When we spoke with Gary Zenkel, the president of NBC Olympics, back in May, he told us he didn’t have a specific viewership target in mind when it came to the 2021 Paralympics. “We don’t need to set ratings records,” Zenkel said, explaining the network’s goals in airing an unprecedented 1200-plus hours of Paralympic competition this year. “But it would be great if some of these unbelievably compelling stories resonate and become part of the conversation.”
By that measure, NBC appears to have met its objective. Paralympic athletes, highlights, and news got showcased in venues such as ESPN, People, the LA Times, and all over social media. The Games managed to make an impression despite a tough environment for international sports programming (the able-bodied Olympics drew the smallest audiences of any Games in this century) and a 13-hour time lag that meant most events occurred overnight. In addition, the Paralympics coincided with a jam-packed news cycle that included the military withdrawal from Afghanistan, a major hurricane, the resumption of school under pandemic conditions, and the first big weekend of college football.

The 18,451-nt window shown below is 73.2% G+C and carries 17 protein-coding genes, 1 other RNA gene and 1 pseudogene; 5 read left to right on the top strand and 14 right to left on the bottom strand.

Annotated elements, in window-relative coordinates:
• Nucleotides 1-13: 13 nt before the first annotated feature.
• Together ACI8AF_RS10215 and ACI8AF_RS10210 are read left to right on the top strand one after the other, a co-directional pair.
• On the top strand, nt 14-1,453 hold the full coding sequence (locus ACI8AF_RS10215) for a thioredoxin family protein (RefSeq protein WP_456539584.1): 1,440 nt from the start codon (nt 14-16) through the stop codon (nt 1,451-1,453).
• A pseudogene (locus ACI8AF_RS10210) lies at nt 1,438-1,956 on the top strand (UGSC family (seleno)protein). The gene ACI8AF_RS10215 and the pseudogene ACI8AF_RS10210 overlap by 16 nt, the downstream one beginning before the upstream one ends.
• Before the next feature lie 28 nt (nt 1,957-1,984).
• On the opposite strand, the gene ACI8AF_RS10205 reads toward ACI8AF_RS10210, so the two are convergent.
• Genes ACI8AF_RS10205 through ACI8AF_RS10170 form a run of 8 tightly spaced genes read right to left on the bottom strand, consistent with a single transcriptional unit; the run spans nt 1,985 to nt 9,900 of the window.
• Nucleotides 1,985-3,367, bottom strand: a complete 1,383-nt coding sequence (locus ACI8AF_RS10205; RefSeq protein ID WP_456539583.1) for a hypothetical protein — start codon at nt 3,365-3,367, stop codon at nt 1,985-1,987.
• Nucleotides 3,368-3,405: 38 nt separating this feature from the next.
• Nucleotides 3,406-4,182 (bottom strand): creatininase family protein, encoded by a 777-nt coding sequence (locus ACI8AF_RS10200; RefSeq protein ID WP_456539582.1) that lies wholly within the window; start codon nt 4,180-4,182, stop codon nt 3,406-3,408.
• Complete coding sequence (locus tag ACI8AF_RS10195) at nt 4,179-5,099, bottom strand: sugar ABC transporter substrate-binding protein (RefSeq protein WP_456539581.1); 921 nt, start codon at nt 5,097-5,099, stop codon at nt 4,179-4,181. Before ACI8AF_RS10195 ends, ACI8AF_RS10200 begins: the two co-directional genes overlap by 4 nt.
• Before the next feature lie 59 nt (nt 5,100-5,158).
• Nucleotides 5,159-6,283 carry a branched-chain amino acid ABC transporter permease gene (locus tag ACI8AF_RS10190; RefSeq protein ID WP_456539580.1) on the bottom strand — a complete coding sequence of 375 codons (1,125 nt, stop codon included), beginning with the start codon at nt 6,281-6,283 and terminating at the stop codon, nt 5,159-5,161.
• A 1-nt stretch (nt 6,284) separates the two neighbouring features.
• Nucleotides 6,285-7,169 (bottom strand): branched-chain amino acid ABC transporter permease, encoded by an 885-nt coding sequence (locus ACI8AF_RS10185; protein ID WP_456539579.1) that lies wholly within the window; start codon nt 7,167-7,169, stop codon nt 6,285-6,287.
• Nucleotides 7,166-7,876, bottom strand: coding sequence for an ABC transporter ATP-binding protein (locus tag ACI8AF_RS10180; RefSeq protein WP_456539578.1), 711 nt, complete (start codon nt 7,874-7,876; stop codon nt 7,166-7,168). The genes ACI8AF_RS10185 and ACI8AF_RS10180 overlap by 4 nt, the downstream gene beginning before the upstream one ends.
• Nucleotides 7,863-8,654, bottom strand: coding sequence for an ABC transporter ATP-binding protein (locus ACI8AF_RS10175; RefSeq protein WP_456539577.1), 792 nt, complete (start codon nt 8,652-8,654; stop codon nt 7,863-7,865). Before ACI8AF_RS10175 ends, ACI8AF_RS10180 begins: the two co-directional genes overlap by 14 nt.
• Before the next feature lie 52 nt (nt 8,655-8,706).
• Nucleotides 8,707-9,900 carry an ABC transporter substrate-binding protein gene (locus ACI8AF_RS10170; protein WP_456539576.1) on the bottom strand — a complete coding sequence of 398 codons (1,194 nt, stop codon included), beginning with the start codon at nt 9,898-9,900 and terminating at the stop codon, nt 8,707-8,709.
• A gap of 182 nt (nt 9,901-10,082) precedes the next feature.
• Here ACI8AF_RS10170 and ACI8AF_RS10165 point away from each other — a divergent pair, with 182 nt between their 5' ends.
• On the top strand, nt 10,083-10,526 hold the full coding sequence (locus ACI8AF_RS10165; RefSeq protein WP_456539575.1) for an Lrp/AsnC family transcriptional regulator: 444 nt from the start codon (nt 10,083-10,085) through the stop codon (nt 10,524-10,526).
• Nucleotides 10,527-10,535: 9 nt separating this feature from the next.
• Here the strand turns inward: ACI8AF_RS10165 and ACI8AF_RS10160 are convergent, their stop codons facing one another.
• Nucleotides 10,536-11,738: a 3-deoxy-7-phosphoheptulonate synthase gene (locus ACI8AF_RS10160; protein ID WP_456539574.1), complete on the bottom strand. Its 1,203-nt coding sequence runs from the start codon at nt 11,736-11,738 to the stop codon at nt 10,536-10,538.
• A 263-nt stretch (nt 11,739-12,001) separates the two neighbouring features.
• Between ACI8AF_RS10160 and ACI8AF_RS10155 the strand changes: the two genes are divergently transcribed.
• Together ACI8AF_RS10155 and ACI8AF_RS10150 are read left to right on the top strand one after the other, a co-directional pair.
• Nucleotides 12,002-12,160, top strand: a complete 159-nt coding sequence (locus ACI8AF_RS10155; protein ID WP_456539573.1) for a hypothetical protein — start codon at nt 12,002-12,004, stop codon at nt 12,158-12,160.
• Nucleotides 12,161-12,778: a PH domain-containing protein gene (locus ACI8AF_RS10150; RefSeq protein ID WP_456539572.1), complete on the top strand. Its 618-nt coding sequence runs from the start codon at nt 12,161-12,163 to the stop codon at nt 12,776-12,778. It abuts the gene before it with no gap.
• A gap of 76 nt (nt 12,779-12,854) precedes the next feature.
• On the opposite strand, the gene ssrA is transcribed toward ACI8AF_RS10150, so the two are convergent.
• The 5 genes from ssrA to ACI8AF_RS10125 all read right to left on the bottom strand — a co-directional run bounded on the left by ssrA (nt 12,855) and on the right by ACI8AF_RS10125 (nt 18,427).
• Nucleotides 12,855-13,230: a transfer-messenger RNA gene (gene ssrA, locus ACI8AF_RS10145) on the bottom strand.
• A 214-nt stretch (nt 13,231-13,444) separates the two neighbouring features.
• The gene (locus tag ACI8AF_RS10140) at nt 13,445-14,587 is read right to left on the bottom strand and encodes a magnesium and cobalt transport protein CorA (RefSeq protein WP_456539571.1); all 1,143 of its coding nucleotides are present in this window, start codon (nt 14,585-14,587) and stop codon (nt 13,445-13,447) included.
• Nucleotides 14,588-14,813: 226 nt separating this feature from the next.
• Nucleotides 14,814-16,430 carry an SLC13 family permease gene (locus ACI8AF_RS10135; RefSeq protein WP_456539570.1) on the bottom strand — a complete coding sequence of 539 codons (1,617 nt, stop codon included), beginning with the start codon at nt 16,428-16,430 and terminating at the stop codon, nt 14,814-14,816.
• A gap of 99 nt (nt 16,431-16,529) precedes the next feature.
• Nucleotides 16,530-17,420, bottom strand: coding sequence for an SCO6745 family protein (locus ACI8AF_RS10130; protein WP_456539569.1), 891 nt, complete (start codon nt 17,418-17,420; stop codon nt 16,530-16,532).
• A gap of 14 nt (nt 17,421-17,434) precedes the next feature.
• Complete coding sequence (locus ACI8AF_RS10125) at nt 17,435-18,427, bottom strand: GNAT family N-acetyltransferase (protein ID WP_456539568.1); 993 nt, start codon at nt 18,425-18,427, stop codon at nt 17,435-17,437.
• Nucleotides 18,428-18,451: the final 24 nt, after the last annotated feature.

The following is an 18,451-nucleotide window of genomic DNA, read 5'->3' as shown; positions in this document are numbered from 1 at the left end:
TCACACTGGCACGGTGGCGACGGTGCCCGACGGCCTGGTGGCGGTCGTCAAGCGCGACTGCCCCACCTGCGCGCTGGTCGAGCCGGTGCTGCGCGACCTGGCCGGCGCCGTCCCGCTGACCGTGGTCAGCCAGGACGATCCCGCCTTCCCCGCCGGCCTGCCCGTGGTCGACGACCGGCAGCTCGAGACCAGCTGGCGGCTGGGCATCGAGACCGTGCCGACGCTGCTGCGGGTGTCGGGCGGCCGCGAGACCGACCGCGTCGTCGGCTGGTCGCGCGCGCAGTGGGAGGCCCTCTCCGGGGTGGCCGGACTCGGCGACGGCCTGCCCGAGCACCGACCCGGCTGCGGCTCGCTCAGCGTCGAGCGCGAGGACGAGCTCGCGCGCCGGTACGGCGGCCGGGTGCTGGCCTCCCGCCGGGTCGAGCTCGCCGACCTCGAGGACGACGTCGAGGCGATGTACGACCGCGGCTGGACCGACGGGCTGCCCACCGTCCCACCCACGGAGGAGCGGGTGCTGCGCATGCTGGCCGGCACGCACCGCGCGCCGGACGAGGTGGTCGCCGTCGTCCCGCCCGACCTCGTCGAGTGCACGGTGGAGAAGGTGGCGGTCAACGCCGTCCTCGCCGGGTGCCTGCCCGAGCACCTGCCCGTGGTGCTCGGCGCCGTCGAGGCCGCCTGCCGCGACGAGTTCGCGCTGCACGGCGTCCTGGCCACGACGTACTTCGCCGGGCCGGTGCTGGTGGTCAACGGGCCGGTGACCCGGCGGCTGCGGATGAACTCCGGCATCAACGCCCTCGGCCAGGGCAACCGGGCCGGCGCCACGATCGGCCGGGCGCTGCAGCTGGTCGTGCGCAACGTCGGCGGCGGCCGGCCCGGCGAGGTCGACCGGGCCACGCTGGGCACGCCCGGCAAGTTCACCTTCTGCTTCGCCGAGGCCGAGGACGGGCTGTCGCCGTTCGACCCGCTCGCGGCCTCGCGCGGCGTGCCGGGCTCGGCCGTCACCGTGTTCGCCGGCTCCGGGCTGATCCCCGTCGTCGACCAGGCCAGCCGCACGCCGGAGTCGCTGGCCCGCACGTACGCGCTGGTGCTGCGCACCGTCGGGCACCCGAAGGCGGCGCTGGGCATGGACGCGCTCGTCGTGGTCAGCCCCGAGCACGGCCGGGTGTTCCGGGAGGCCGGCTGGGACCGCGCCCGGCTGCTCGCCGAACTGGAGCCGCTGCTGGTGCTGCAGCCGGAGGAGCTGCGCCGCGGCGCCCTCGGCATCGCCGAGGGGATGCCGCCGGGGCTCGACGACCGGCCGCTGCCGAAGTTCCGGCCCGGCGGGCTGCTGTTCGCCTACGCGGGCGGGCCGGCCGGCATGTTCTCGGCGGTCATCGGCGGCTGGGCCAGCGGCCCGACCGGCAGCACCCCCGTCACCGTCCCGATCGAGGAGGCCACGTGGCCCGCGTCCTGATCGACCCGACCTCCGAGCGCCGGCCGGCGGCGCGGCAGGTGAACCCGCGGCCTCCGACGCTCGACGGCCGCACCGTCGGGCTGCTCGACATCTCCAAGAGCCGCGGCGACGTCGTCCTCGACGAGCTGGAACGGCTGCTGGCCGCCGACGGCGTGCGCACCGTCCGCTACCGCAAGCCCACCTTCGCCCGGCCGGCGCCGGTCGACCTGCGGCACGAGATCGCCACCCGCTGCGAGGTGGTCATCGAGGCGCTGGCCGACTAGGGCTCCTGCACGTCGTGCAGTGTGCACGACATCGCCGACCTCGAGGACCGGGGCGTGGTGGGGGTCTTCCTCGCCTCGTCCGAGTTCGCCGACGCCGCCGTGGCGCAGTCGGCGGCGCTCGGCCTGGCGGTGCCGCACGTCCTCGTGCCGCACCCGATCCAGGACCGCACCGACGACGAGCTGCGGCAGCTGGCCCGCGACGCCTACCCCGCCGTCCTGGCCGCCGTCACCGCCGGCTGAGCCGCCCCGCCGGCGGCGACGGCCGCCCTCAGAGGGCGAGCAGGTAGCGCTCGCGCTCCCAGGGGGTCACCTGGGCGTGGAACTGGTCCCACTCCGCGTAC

Despite all those adverse factors and competition for people’s attention, the Paralympics do seem to have found an audience. The night after NBC’s first primetime Paralympics special, an article making the rounds in the industry press was headlined: “NBC Wins Sunday Gold With Tokyo Paralympics.” Early ratings data are notoriously fickle and subject to later revision (final tabulations of global viewership for the Olympics, which concluded a month ago, won’t be published for another few months), but based on the sketchy preliminary results we do have, the Paralympics seem to have held their own. They didn’t set any records, as Zenkel correctly anticipated, but there were some bright spots.
In fact, the first reports were downright impressive. The audience for NBC’s hour-long prime-time broadcast on August 29 was initially estimated at more than 4 million viewers. That figure was subsequently revised down into the 2 million range, a less exciting figure but still four times higher than the US Paralympic viewership from 2016. This past weekend’s network programming on Saturday and Sunday garnered another few million viewers despite airing directly opposite 60 Minutes and some high-powered college football broadcasts.
Add in the people who watched the Paralympics during the week on NBC’s cable channels (primarily NBC Sports Network and Olympic Channel) and streaming platforms (Peacock and NBC Sports Digital), and the Tokyo Games easily surpassed previous US viewership levels by many multiples. We’re not brave (or foolhardy) enough to hazard a guess at the overall audience, but there are plenty of encouraging signs. When the final numbers are available, we’ll pass them along.